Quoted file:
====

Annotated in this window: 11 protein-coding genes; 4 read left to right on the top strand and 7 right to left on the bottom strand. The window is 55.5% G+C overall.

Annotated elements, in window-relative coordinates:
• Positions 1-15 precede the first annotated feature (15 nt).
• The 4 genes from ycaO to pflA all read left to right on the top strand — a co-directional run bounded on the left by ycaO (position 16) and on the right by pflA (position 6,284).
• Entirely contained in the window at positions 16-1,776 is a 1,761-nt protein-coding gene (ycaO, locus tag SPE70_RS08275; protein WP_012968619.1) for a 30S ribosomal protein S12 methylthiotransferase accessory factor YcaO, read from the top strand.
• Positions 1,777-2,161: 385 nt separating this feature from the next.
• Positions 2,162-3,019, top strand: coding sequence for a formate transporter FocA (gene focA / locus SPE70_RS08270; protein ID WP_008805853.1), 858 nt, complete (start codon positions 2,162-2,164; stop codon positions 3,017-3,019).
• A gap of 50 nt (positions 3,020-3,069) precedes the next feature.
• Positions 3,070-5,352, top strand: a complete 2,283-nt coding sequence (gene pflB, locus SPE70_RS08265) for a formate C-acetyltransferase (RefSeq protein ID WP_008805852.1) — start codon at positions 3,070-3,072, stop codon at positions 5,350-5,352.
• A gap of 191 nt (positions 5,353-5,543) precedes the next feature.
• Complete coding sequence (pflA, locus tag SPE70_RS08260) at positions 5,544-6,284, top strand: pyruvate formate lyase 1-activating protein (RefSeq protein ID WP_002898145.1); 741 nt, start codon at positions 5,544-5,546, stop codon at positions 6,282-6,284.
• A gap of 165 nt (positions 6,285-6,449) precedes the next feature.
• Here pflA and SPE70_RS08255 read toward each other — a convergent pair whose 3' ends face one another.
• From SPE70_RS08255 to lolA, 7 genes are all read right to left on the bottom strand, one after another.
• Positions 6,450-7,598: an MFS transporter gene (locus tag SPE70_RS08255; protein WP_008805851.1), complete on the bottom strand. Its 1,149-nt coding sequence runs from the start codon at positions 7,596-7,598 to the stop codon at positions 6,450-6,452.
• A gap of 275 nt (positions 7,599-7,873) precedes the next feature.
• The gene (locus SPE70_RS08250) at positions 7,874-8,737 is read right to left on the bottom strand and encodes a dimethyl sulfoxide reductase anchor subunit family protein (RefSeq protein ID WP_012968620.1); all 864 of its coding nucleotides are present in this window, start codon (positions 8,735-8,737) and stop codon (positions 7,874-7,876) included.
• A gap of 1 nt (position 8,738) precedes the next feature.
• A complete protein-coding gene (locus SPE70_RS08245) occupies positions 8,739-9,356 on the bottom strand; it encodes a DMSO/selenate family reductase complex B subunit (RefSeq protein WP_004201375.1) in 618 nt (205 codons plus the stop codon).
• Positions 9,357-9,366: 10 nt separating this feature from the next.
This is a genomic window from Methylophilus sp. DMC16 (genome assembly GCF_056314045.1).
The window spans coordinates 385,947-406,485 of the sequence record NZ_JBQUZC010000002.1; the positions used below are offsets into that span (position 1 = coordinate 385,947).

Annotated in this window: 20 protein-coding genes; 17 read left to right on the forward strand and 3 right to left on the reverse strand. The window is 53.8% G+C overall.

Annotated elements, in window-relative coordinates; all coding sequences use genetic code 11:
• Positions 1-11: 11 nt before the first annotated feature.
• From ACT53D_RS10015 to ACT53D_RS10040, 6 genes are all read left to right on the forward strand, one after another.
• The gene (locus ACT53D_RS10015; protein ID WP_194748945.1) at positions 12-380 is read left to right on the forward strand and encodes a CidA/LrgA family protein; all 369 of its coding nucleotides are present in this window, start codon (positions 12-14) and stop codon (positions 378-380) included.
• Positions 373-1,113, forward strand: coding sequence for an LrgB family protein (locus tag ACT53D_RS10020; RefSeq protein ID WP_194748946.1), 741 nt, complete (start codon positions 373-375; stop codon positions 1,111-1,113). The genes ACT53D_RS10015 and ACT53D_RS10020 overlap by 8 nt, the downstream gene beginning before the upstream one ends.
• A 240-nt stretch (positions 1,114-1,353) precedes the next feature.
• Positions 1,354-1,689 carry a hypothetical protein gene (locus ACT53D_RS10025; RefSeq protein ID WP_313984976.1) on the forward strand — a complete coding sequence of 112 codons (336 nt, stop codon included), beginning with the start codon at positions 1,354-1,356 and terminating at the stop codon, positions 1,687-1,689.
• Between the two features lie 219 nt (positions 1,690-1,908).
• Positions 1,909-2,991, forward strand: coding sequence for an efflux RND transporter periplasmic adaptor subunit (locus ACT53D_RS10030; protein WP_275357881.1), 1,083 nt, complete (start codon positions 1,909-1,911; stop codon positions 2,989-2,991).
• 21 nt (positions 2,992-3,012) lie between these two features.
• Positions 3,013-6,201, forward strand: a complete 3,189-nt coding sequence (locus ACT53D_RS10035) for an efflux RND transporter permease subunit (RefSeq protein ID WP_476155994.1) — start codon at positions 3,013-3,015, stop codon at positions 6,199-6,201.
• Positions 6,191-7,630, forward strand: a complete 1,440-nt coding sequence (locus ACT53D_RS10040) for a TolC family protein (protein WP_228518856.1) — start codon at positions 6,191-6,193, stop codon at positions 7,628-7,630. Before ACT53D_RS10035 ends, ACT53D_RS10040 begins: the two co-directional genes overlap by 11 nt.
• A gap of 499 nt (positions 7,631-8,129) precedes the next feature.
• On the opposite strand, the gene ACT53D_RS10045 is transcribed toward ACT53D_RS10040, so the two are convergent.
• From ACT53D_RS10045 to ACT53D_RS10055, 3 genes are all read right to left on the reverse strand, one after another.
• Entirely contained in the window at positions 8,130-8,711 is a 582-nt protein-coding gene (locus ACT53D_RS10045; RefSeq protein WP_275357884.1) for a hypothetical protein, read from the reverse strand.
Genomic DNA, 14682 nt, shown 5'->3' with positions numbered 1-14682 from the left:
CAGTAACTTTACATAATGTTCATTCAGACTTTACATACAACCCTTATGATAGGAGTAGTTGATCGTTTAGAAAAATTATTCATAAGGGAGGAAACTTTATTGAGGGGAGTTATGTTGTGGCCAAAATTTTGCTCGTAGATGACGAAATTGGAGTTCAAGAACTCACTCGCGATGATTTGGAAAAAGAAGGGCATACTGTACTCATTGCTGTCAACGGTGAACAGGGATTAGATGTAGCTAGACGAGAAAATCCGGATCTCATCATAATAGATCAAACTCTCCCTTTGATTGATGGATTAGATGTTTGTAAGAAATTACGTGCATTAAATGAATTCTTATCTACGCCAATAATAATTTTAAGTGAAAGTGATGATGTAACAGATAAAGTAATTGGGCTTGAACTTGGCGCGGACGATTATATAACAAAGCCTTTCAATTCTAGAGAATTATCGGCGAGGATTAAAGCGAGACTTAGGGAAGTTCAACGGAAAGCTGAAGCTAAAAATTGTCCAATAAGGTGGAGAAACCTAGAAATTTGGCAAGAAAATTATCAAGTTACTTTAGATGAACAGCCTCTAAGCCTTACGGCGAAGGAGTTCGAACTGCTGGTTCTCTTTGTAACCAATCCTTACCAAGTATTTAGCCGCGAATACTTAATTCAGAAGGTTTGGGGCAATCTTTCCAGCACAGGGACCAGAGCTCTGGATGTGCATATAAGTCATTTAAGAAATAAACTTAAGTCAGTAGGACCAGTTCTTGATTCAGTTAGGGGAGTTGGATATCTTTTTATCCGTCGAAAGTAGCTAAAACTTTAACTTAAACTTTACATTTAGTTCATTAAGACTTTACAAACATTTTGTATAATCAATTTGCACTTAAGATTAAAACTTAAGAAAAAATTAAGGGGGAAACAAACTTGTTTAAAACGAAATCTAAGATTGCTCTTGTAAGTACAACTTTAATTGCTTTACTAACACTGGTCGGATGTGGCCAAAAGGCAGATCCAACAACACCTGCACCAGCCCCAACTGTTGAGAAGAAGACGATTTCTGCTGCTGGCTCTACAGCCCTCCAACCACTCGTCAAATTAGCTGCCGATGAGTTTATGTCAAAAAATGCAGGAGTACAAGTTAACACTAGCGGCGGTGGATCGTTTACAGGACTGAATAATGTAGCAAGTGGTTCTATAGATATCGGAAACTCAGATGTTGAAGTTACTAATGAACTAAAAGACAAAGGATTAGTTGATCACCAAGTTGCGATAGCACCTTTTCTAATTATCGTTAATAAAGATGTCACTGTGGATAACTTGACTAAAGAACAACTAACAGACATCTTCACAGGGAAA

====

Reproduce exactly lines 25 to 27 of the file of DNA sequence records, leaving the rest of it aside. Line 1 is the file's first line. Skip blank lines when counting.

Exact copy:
• Positions 1-11: 11 nt before the first annotated feature.
• From ACT53D_RS10015 to ACT53D_RS10040, 6 genes are all read left to right on the forward strand, one after another.
• The gene (locus ACT53D_RS10015; protein ID WP_194748945.1) at positions 12-380 is read left to right on the forward strand and encodes a CidA/LrgA family protein; all 369 of its coding nucleotides are present in this window, start codon (positions 12-14) and stop codon (positions 378-380) included.